One box contains an old doll that fits the cliché of one person’s trash being another’s treasure. With a scratched beady eye and a missing mouth, the doll is a paragon of beauty in my eyes. My love for this doll was so great that I took him everywhere until his clothes became tattered. Not a problem, as my grandma hand-sewed a new outfit for him three times in eight years without my request. Her handiwork talent was evident in the amazing meals she cooked for me that heightened my standard of taste and forever spoiled any other foods I would try. Grandma’s quiet, gentle love was my childhood’s song without words.

Another box reveals two cassette tapes that contain a hundred of traditional American music for children. This was a surprise gift from “Mabel Grandma,” as I called her, whom I adopted as my American grandma after my mom and I had immigrated to the United States. As I sang “Take Me Out to the Ballgame” and “The Hokey Pokey,” the tapes became my passport to English pronunciation and vocabulary. Once I had memorized all the songs, Mabel Grandma joined me in singing, skipping, and dancing around the neighborhood on a walk from the grocery store. An elderly driver slowed down to roll down the car windows, shake his head, and cluck his tongue in disapproval at an 83-year-old woman jumping up and down with an 8-year-old girl. I delighted in her contagious joie de vivre.

The last box contains a small Christmas manger set. Via phone, Grandma Margie said that although I am constantly moving around, I should have some sort of holiday decoration. Her upbeat outlook in midst of her many illnesses testified her deep, unwavering faith in God, and she filled my mailbox with her many cards of “just because.” As a bright star had led the wise men to Baby Jesus, she shone her light of Christian love and inspired me with encouragement in my own spiritual life.

Mere words cannot express the blessing of love demonstrated by my three grandmothers. All three have passed from this earth, and for me, this has signified the chapter closing of my childhood and young adulthood. However, their love permeates my worldview that everyone should use individual talents to be a blessing to those surrounding them. Their wisdom and care were rays of sunshine to this young plant. From them, I learned how the best gifts in life are often subdued in the background, for their talents were not ostentatious but rather simple, personalized bursts of nourishment that now rest forever etched in my heart. How great is our God who gently shows us affection through people close to us. It is my ardent hope that, wherever the location or whatever the task, I may find ceaseless opportunities to be of service as my three grandmothers have done for me.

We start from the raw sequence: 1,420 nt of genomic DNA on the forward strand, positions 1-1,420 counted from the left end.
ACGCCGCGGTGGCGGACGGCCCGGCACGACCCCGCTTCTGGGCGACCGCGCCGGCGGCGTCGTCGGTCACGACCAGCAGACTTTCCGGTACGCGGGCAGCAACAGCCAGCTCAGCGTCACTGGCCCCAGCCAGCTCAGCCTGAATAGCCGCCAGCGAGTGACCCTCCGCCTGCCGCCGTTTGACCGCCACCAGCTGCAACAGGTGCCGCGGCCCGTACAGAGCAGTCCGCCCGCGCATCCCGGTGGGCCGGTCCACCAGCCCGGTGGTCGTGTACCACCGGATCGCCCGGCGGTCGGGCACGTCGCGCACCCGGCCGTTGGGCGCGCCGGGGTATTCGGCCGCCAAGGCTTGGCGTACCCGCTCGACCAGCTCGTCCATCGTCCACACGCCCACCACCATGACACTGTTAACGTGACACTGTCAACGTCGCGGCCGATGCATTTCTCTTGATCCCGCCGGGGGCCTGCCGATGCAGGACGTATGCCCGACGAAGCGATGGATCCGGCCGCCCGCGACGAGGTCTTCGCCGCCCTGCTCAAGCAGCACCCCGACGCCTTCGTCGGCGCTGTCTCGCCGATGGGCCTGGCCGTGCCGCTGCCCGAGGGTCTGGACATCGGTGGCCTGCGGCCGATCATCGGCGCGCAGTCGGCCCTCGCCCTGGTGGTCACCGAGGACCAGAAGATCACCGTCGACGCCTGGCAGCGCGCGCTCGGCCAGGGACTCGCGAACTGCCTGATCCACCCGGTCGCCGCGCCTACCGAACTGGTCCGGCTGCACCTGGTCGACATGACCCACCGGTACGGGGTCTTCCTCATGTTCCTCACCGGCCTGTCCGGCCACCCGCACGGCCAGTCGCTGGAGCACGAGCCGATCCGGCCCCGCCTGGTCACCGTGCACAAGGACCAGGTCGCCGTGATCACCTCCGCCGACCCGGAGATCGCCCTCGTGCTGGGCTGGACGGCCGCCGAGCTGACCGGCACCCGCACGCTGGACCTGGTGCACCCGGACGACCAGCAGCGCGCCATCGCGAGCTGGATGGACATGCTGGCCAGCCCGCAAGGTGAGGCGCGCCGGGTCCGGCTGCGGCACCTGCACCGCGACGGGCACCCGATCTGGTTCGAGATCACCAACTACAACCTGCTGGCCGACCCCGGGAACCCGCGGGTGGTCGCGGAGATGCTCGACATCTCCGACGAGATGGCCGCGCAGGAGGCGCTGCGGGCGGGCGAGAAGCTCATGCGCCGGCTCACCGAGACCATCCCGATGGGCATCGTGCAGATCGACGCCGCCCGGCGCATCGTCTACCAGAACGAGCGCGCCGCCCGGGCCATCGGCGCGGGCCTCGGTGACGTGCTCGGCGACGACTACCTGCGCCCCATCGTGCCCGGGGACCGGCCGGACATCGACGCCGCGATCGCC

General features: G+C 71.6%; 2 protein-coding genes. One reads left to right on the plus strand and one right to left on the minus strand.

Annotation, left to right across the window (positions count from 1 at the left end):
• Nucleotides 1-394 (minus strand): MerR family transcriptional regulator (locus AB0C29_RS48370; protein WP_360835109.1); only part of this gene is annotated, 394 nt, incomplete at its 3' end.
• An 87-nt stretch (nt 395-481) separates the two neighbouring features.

Thumbnail image by Evelyn Stetzer.

Childhood Wasteland

by Isabelle McCauley

Editor's note: 'Childhood Wasteland' was the second piece published in our Smoking Under the Mistletoe series in December 2016. The series also includes 'The Christmas of '96' by Lis Stanford, 'A Letter From Rudolf' by Rachel Sheldon, and 'Years Only Happen Here Now' by Jaxon Bradshaw.

There I was, squatting under the low part of the slanted ceiling in the attic, sobbing. The dust had made my eyes so itchy that this moment came at no surprise to me. I laughed a little. Cried some more. I wasn't even holding anything of mom’s, I was clinging onto a framed photo of me and Ezra, our old standard poodle. I realized that he's probably dead now, but none of us know because someone adopted him from us almost ten years ago—the summer after mom passed.

The attic was this surreal cave that symbolized everything I'd been feeling about home over the past two and a half years. It was a disastrous mess of pictures, keepsakes, and decorations; old homeschooling journals, manilla folders stuffed with my brother’s graded assignments, my princess cape mom made me, church programs, broken nerf guns, dusty luggage, all from our lives growing up. My childhood wasteland. I was sitting in it—sweating and sneezing and, finally, sobbing.